Saturday, October 16, 2010

Capital chapter one (Laurence Miall's blog)

Capital by Karl Marx, Chapter 1 - blog by Laurence Miall

Laurence writes in an entertaining (and self deprecating, not claiming to be a Marx guru) manner replacing Marx's commodities of linen and coat with the more modern examples of gasoline, iPads and cat kibbles.

I think his summary of the most difficult chapter of Marx could be improved by a deeper analysis of the value form. I cite some references below which I found particular helpful in coming to grips with this. Here are some extracts from Laurence's article with comments:
para 10: “David Harvey really saved my pea brain from total meltdown here. It turns out that value is socially necessary labour time. This is to say that what gives a commodity value is the labour that went into it”
This is true but incomplete in that it is limited to the magnitude and substance of value. Value also has a social form  (the capacity to be exchanged as an equal with another commodity) as well as a substance (embedded abstract labour) and magnitude (socially necessary labour time).
para 11: “And lastly, what gives my cat kibbles their exchangeability is the fact that they hold value: their value is that they provide a use-value for somebody else (in this case, for James, because he can feed my yummy cat kibbles to his own cats)”
This mixes up value and use value in a way which muddies the concept that value is a historically contingent social form, a social construct which eventually took on the form of money. In another type of society (pre or post capitalist) the cat kibbles would not have value at all. Imagine a society where your neighbor James just took the cat kibbles (no exchange) and that wasn’t regarded as theft. There is enough cat kibbles for everyone, no scarcity. Without exchange there is no value.
para 22: “Furthermore, the quantities are pretty arbitrary too. What makes 20 pounds of linen the basis of comparison? Why not 50 pounds? Or one pound?”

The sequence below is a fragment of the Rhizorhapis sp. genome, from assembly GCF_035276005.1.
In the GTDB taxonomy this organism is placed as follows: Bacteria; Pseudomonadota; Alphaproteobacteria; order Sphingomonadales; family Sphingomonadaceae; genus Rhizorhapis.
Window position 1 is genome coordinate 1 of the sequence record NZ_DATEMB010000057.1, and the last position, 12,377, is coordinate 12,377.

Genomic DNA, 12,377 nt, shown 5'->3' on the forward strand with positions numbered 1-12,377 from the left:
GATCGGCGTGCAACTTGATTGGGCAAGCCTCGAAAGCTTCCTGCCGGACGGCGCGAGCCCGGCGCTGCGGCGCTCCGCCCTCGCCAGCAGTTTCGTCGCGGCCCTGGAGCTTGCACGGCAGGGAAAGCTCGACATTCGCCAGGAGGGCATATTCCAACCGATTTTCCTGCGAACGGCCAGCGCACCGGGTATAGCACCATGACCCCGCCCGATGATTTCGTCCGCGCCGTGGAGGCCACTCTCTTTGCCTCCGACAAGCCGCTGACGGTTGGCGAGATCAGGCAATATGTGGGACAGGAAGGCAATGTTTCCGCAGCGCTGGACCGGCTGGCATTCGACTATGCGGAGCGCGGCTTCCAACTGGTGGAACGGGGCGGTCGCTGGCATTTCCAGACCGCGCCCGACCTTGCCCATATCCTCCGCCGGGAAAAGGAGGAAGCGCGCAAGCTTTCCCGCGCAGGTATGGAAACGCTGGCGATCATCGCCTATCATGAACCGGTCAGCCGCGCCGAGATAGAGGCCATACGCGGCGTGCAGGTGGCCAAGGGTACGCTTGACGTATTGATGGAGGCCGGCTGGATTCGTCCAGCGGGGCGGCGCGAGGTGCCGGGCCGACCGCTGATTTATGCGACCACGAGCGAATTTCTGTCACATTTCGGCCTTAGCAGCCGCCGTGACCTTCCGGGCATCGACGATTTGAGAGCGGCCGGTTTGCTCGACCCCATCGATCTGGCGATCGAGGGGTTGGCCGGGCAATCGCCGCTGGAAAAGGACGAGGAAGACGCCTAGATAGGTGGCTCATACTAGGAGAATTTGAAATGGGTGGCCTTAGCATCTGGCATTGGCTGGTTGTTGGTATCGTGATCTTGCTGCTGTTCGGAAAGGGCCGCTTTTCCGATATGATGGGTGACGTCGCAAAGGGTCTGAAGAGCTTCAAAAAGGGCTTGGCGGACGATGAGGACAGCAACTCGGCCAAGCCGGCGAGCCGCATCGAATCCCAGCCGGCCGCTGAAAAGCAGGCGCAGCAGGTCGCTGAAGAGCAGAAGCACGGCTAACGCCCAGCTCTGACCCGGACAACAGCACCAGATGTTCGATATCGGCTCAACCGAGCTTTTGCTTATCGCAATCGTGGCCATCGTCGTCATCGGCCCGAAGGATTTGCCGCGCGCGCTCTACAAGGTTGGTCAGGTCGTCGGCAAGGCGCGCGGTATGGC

Those quantities in the general value form are not arbitrary. They are equivalents of socially necessary labour time required to produce those various commodities.
para 28 David Harvey quote: “People under capitalism do not relate to each other directly as human beings; they relate to each other through the myriad products which they encounter in the market.”
An issue which I found difficult to understand in Marx – in the same sense that Laurence qualifies Harvey’s quote - was Marx’s use of the word social in phrases like “socially necessary labour time” and in the commodity fetishism section, particularly the phrase “… material relations between persons and social relations between things”. My understanding now is that the use of the word social here relies on:
  • a restricted sense of social to mean exchangeable on the market – not social in the more general sense of human social interaction
  • the historical transformation of things into social forms, eg. products of labour become commodities, which as well as having use values are exchangeable (and hence social in that restricted sense)
So, appreciating value as a historically contingent social form I think adds a deeper dimension to Marx's analysis as well as helping to fathom out some of the ways in which he expresses himself.

Marx, Karl: The Value-Form: Appendix to the 1st German edition of Capital, Volume 1, 1867 (link)
Rubin, Isaak Illich: Essays on Marx's Theory of Value, esp Ch 12: Content and Form of Value (link)

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